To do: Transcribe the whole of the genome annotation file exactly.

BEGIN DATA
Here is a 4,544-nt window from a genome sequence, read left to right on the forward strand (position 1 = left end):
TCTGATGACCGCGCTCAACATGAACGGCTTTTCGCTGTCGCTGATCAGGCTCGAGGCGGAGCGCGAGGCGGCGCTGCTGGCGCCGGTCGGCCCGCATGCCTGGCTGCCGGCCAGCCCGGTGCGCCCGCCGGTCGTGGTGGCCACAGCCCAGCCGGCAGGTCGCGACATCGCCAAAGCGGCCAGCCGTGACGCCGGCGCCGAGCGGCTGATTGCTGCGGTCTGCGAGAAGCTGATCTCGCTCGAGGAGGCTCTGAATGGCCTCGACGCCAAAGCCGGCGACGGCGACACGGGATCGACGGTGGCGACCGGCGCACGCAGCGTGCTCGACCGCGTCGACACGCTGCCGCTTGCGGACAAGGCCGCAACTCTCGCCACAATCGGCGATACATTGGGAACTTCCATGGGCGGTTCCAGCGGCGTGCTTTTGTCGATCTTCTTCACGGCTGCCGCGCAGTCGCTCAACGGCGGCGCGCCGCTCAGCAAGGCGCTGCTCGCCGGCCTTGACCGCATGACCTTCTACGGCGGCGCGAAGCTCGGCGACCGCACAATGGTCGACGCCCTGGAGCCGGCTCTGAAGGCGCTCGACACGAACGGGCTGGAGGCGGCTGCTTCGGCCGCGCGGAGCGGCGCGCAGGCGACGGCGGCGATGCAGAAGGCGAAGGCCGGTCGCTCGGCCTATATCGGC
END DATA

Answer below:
Here is a 4,544-nt window from a genome sequence, read left to right on the forward strand (position 1 = left end):
TCTGATGACCGCGCTCAACATGAACGGCTTTTCGCTGTCGCTGATCAGGCTCGAGGCGGAGCGCGAGGCGGCGCTGCTGGCGCCGGTCGGCCCGCATGCCTGGCTGCCGGCCAGCCCGGTGCGCCCGCCGGTCGTGGTGGCCACAGCCCAGCCGGCAGGTCGCGACATCGCCAAAGCGGCCAGCCGTGACGCCGGCGCCGAGCGGCTGATTGCTGCGGTCTGCGAGAAGCTGATCTCGCTCGAGGAGGCTCTGAATGGCCTCGACGCCAAAGCCGGCGACGGCGACACGGGATCGACGGTGGCGACCGGCGCACGCAGCGTGCTCGACCGCGTCGACACGCTGCCGCTTGCGGACAAGGCCGCAACTCTCGCCACAATCGGCGATACATTGGGAACTTCCATGGGCGGTTCCAGCGGCGTGCTTTTGTCGATCTTCTTCACGGCTGCCGCGCAGTCGCTCAACGGCGGCGCGCCGCTCAGCAAGGCGCTGCTCGCCGGCCTTGACCGCATGACCTTCTACGGCGGCGCGAAGCTCGGCGACCGCACAATGGTCGACGCCCTGGAGCCGGCTCTGAAGGCGCTCGACACGAACGGGCTGGAGGCGGCTGCTTCGGCCGCGCGGAGCGGCGCGCAGGCGACGGCGGCGATGCAGAAGGCGAAGGCCGGTCGCTCGGCCTATATCGGC